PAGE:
o  The Indirect Peer's Address ("IPA") field is an IPv4 or IPv6 host
      route, depending on whether the AFI is IPv4 or IPv6.

   ReachAsk and ReachTell entries MUST NOT be propagated from one BGP
   peering session to another; the routes are not transitive.

   The IPA field is the key for the NH-Reach NLRI type; the information
   encoded in the top octet is non-key information.  It is possible in
   principle (although unlikely) for two NLRI to be validly present in
   an UPDATE message with identical IPA fields but different types.
   However, two NLRI with the same IPA field and different State fields
   MUST NOT be encoded in the same UPDATE message.  If such is
   encountered, the receiver MUST behave as though the state "Unknown"
   was received for the IPA in question.

6.  Client Procedures for NH-Reach Changes

   When an entry is added to a route server client's ReachAsk-In for a
   route server peering session, the client will then attempt to verify
   connectivity to the host depicted by that entry.  The procedure
   described in this specification utilizes BFD.

   If no existing BFD session exists to this next hop, a BFD session is
   provisioned to that IP address and the LocReach reachability state
   (Section 4.2) is set to Unknown.

   If the client cannot establish a BFD session with an entry in its
   ReachAsk-In, the next hop remains in LocReach with its Reachable
   state Unknown.

   Once the BFD session moves to the Up state, the LocReach reachability
   state is set to Up.

   When the BFD session transitions out of the Up state to the Down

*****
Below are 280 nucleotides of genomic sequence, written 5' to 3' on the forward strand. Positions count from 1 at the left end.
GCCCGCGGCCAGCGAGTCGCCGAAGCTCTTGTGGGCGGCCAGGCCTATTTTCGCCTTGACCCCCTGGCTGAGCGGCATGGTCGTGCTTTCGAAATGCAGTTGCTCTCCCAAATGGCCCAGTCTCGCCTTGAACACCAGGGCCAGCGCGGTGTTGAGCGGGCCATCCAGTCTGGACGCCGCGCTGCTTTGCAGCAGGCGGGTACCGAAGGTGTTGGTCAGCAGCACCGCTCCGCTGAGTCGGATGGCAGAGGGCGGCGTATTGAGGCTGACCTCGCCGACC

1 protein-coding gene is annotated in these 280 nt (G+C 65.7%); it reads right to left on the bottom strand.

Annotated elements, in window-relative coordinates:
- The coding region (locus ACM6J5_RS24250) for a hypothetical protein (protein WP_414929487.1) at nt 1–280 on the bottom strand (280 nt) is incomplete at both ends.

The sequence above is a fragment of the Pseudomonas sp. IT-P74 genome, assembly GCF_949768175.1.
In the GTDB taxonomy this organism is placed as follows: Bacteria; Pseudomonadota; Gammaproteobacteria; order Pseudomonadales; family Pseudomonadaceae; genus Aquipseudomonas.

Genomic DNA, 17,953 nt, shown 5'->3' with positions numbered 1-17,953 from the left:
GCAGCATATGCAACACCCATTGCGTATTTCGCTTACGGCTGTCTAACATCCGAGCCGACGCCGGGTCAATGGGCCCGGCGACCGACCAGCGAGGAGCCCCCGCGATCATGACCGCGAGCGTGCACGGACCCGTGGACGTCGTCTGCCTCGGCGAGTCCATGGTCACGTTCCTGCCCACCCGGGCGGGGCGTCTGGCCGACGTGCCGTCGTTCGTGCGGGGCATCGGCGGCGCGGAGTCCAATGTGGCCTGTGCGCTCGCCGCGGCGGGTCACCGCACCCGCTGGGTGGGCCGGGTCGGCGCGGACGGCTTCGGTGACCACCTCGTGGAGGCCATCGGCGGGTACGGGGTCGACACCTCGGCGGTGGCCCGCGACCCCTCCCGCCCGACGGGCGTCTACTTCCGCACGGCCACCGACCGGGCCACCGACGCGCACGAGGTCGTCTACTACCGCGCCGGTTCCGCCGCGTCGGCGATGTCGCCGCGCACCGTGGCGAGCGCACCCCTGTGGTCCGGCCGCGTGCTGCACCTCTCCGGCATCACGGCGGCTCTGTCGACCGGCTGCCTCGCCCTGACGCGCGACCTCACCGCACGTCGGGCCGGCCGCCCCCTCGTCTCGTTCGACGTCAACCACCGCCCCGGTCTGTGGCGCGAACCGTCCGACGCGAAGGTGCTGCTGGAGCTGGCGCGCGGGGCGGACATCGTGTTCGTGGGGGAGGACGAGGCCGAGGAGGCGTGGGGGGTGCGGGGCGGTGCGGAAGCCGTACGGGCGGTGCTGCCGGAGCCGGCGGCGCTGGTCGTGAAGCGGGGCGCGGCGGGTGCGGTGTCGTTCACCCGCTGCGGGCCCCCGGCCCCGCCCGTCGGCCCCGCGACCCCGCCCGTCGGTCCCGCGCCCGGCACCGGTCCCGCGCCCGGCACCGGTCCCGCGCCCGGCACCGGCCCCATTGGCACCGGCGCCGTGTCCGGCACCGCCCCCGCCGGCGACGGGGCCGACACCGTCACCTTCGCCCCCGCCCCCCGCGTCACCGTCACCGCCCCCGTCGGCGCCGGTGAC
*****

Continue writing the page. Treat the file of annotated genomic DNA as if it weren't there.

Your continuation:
state, the LocReach reachability state is set to Down.

   If the BFD session transitions out of the Up state to the AdminDown
   state, the LocReach reachability state is set to Unknown.

   When entries are removed from the route server client's ReachAsk-In
   for a route server peering session, the client MAY delay de-
   provisioning the BFD peering session.  If the client delays de-
   provisioning the session, it should remove it if the BFD session
   transitions to the Down or AdminDown states.

7.  Recommendations for Using BFD

   The RECOMMENDED way a client router can confirm the data plane
   connectivity to its next hops is available, is the use of BFD in
   asynchronous mode.  Echo mode MAY be used if both client routers
   running a BFD session support this.  The use of authentication in BFD
   is OPTIONAL as there is a certain level of trust between the
   operators of the client routers at a particular IXP.  If trust cannot
   be assumed, it is recommended to use pair-wise keys (how this can be
   achieved is outside the scope of this document).  The ttl/hop limit
   values as described in section 5 [RFC5881] MUST be obeyed in order to
   shield BFD sessions against packets coming from outside the IXP.

   The following values of the BFD configuration of client routers (see
   section 6.8.1 [RFC5880]) are RECOMMENDED:

   o  DesiredMinTxInterval: 1,000,000 (microseconds)
   o  RequiredMinRxInterval: 1,000,000 (microseconds)
   o  DetectMult: 3

   A client router administrator MAY select more appropriate values to
   meet the special needs of a particular deployment.

8.  Other Considerations